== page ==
- Parent Tips: How to help your child be prepared for Kindergarten - March 30, 2015
- Golden Road to Success in Kindergarten- A Guide for Parents - March 17, 2015
- Differentiation in Science and Social Studies: 3 Things to Keep in Mind - January 7, 2015
- Social Studies Educational Apps 101 - December 4, 2014
- 5 Things They Don't Tell You in College About Teaching - November 26, 2014
- Celebrating Students: 3 Quick, Easy, Inexpensive Ways to Show Support - November 11, 2014
- How to Focus Instruction: Two Ways to Easily Increase Rigor - October 31, 2014
- Trouble Student: 4 Things Every Teacher Should Do Before Putting A Child in Time Out - October 28, 2014
- The 5 Things Every Parent Can Do to Help their Child Become a Better Reader in Elementary - April 22, 2014
- 5 Tips from a Veteran Teacher: Surviving Your First Year - March 25, 2014
[fusion_builder_container hundred_percent="yes" overflow="visible"][fusion_builder_row][fusion_builder_column type="1_1" background_position="left top" background_color="" border_size="" border_color="" border_style="solid" spacing="yes" background_image="" background_repeat="no-repeat" padding="" margin_top="0px" margin_bottom="0px" class="" id="" animation_type="" animation_speed="0.3" animation_direction="left" hide_on_mobile="no" center_content="no" min_height="none"]
Our jobs as teachers are not limited to simply teaching, instruction, and delivering information. Our jobs extend to being mothers, fathers, caregivers, therapists, nurses, and anything else that our students need us to be.
Students who are loved at home, come to school to learn, and students who aren't, come to school to be loved. --Todd Whitaker
The best part about being a teacher is that it matters. The hardest part about being a teacher is that it matters every day. --Nicholas Ferroni
So, how do we help those who struggle emotionally, physically, and instructionally want to come to school? How do we support and celebrate them in meaningful ways so that they strive for more?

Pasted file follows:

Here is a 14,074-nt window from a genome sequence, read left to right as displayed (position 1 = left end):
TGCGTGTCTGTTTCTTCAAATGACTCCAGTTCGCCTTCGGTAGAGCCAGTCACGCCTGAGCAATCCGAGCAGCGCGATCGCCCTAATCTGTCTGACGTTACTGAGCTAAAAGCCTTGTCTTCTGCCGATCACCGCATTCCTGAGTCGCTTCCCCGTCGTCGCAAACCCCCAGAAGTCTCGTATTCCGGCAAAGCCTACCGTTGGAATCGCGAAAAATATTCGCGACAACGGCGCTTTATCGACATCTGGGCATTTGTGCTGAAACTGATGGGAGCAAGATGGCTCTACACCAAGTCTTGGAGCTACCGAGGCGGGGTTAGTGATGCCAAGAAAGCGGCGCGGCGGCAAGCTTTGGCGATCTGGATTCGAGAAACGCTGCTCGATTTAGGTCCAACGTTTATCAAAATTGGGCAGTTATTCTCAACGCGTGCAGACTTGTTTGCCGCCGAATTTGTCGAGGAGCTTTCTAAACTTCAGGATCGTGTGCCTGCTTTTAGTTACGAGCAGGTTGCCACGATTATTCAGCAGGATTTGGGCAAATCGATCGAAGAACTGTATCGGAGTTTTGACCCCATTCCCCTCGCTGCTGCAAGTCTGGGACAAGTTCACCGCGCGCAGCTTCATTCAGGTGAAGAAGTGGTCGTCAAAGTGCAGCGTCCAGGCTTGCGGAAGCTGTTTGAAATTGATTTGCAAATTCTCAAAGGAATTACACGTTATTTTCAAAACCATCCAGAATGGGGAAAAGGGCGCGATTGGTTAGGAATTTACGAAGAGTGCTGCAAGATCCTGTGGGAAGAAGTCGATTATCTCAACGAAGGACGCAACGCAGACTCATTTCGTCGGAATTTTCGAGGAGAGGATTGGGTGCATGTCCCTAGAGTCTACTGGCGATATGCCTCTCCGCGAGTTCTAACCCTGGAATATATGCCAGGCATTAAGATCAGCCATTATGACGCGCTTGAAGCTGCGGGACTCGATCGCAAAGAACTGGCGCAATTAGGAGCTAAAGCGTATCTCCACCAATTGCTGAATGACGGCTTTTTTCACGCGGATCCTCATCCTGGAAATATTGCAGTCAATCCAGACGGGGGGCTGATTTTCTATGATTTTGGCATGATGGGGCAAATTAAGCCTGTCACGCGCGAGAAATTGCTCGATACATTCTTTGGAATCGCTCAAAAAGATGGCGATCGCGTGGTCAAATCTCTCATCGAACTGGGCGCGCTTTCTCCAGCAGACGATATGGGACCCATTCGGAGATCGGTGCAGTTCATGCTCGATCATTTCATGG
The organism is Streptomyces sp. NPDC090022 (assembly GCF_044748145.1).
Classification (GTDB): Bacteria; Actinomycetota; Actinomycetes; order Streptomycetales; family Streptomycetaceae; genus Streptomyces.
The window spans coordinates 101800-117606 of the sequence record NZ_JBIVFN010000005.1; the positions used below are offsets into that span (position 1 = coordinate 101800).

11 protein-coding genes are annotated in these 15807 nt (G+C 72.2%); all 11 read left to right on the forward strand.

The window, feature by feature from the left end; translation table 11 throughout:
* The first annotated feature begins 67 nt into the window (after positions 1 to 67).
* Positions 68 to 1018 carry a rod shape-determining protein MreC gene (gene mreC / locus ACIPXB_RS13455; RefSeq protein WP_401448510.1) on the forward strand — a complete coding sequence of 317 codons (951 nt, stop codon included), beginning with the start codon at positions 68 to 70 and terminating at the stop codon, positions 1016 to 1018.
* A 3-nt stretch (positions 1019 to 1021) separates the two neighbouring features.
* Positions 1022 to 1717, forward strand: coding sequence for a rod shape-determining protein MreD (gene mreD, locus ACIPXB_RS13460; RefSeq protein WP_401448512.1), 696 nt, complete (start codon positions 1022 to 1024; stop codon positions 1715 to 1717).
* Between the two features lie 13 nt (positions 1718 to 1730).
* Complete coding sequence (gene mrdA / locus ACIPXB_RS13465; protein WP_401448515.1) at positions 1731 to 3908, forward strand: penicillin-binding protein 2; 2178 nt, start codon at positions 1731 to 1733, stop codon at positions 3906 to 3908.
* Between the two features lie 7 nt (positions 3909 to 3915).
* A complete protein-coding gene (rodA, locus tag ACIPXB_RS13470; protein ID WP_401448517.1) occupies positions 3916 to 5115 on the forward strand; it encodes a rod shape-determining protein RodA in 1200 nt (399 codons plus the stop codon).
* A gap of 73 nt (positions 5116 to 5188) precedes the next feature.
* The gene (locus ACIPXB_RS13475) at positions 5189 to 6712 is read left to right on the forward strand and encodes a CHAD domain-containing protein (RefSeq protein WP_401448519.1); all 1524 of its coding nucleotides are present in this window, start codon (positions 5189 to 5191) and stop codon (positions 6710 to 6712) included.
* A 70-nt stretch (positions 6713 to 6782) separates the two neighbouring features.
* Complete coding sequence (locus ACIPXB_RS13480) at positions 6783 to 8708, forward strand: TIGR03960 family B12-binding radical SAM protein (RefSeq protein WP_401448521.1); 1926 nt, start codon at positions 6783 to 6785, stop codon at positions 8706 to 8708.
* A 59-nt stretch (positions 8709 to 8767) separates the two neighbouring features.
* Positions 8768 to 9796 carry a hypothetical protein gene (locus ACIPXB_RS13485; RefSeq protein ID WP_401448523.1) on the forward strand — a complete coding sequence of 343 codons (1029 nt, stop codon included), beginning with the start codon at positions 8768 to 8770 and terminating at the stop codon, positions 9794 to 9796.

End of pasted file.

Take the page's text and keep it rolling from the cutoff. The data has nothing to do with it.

Here are several easy ways that my school is celebrating these students:
Pride Walks: Our school has 2 week cycles of math fluency testing. There is a pre test and post test that every student completes. If they pass, then they have mastered the skill. Those students are able to participate in the Pride Walk. All students assemble in the gym and proceed on a parade route through the school. They get to slap hands, cheer, and 'get their swag on' to celebrate their accomplishments. Those students encourage the others to try harder, work harder, and strive to make the next pride walk.
School Wide Celebrations: Each 9 weeks, have a goal for students to work towards. Our school chooses Accelerated Reader point goals. If a child reaches their goal (chosen by the teacher), they are able to participate. We had a cook out this past 9 weeks to celebrate their accomplishments. Our principal is planning a movie, pajama day, and hot chocolate for our 2nd 9 weeks. Not too expensive to plan for a school, but super motivating for students!
Awards: We all have award days in school. But what if you were to add a quick, 30 minute assembly each month? During this assembly, recognize the Student of the Month (appointed by each homeroom teacher for going above and beyond), those who are fluent in math facts, Kings and Queens of AR.... the possibilities are endless!
Why would this work for your school?
By picking what your students need the most improvement on, you are encouraging and motivating them to preform, all while they are working towards a prize or reward that they want. This, in turn, will help to produce self motivating students over time.[/fusion_builder_column][/fusion_builder_row][/fusion_builder_container]